Bankruptcy is a difficult decision, made even more difficult by the social stigma associated with filing. You worry that others will find out and judge you for filing. With bankruptcy rates on the rise, this issue is on the minds of more and more people as mounting debts lead them to consider bankruptcy. Whether you are considering Chapter 7 filing, discharging all debts, or Chapter 13 bankruptcy, paying back the majority of your debts over time, you will undoubtedly have questions and concerns, including how the bankruptcy might impact your job.

What Your Employer May Know

Your first question upon deciding to file for bankruptcy may be, “Will my employer know I’ve filed for bankruptcy?” This question comes from simple embarrassment and fear that you might lose your job. The answer, however, is a bit complicated. The bad news is that your employer can learn about your bankruptcy, particularly if:

No matter which form of bankruptcy you file, if you have wage garnishments, those will be automatically stopped. Therefore, it is common for employers to learn of bankruptcy when it stops a wage garnishment, in which case your employer will receive a notification.

If you file for Chapter 13 bankruptcy, it is possible that you will be required to have the payments to your creditors automatically deducted from your paycheck, alerting your employer to your bankruptcy. However, this will depend on your individual circumstances and where you file.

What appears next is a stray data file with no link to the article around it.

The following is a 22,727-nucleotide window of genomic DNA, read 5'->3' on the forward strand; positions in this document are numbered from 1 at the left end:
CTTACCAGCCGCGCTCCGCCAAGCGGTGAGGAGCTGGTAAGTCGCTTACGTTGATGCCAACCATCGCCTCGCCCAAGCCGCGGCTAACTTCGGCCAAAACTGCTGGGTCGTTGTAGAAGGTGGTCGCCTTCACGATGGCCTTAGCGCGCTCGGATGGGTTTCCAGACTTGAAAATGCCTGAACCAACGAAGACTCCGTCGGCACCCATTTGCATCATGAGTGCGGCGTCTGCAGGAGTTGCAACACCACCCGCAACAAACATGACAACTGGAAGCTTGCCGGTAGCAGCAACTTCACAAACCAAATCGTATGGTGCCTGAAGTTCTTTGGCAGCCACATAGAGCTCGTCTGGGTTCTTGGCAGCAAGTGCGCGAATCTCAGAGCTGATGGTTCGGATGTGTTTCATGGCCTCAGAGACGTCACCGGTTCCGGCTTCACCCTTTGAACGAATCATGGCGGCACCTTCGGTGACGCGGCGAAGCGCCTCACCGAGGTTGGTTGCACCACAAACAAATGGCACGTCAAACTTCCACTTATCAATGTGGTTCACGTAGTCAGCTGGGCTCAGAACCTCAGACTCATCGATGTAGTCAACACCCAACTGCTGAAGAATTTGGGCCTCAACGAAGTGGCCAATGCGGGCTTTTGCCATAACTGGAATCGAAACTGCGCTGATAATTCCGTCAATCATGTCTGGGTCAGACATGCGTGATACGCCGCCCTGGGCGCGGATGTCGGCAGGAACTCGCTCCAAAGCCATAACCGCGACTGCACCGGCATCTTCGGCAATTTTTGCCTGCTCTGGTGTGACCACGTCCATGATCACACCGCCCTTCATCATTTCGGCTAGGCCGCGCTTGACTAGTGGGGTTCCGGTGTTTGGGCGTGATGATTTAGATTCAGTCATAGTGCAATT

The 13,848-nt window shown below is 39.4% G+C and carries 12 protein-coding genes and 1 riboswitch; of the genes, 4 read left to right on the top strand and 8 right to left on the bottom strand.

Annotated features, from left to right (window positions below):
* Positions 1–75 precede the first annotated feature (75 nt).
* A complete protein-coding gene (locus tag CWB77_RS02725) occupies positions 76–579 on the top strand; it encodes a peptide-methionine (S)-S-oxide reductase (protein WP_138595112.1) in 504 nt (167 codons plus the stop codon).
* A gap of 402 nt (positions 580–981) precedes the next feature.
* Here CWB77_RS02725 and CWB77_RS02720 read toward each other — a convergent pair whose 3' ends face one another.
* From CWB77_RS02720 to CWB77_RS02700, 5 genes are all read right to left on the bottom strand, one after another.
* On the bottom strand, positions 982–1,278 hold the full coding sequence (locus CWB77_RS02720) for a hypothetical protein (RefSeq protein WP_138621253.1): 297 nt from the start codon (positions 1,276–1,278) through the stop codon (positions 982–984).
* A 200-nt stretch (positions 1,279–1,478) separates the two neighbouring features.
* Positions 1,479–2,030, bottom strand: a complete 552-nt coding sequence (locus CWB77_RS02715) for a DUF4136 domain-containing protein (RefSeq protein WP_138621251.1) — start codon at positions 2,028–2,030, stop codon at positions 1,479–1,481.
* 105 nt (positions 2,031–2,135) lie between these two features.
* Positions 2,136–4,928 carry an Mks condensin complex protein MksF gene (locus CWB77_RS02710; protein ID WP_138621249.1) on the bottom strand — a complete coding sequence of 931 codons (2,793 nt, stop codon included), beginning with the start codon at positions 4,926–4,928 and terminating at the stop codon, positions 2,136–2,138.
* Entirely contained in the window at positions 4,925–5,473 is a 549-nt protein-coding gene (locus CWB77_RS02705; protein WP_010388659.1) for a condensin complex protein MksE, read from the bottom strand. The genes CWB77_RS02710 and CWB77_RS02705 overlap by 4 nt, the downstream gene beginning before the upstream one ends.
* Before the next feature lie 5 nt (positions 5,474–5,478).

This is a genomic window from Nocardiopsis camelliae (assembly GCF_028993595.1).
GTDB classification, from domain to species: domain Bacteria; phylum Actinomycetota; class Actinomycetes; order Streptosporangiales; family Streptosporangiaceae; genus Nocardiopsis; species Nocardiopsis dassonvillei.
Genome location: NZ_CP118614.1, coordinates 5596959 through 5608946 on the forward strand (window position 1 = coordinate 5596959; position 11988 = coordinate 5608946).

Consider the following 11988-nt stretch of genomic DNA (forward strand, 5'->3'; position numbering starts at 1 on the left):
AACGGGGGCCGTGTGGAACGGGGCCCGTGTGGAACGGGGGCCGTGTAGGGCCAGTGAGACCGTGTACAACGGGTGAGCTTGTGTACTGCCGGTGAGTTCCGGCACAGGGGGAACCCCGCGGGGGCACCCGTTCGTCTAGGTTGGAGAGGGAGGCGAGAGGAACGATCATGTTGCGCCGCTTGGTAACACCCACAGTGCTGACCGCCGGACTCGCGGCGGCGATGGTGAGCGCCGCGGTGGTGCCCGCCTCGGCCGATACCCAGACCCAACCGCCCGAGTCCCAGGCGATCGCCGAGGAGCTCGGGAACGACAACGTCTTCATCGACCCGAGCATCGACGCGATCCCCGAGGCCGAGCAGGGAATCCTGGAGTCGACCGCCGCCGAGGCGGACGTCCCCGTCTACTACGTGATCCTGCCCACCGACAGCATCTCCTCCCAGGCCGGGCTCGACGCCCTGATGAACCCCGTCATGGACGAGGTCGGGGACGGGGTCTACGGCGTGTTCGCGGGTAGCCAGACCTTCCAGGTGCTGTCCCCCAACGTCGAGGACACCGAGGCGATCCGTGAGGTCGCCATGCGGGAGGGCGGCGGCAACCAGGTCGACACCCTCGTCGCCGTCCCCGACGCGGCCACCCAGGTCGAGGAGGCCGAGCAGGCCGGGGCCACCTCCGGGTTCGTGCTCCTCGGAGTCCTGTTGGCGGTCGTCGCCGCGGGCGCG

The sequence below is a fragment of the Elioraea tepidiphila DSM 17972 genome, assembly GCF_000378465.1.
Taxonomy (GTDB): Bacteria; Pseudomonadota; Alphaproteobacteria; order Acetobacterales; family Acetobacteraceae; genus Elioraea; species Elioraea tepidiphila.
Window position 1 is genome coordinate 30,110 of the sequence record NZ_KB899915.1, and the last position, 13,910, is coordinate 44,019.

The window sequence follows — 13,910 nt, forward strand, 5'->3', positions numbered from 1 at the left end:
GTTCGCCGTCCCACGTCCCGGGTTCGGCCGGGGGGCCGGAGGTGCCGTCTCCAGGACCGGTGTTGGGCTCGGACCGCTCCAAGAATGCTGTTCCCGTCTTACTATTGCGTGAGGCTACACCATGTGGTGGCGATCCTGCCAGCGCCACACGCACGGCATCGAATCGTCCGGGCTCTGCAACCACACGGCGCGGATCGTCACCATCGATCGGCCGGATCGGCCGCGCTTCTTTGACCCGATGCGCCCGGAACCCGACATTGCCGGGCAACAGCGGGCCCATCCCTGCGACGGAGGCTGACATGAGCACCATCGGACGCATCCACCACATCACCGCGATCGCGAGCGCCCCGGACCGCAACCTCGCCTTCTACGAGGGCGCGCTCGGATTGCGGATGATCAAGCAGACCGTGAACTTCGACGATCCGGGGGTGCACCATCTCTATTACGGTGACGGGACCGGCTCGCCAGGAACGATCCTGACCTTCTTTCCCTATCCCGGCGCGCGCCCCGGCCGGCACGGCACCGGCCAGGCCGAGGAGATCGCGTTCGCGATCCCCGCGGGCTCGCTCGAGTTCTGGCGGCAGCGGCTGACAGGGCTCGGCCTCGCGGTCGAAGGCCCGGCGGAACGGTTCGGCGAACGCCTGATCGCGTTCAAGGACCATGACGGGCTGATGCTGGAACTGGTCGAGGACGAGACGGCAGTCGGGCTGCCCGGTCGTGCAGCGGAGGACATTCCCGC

Bankruptcy Protections

The good news is that you will not lose your job as a direct result of bankruptcy. Even if your employer does learn of your bankruptcy, the law prevents your employer from firing you or making other changes to your employment as a result of bankruptcy. This protection makes it illegal to fire you, lower your pay, reduce your hours, or take any other negative action as a result of the bankruptcy. However, filing for bankruptcy will not protect you from being fired for poor performance, even if it occurs around the same time.

Your bankruptcy filing also cannot be considered when you apply for a government job, though private companies can choose to consider your credit history as a condition of employment. This means that, if you are applying for any level of government employment, your bankruptcy will not be an issue that prevents you from being hired. If you are applying for a non-government job which requires a credit check, you should know that the potential employer will be aware of your bankruptcy. This knowledge could lead them to choose a different candidate, particularly if the job requires any handling of money.  

Contact an Attorney

As you begin considering bankruptcy, contact the attorneys at Bankruptcy Law Center right away. Our experienced bankruptcy attorneys can help you to explore all of your options and minimize the potential negative effects. If you have already filed and been wrongfully terminated as a result, an experienced bankruptcy attorney can help.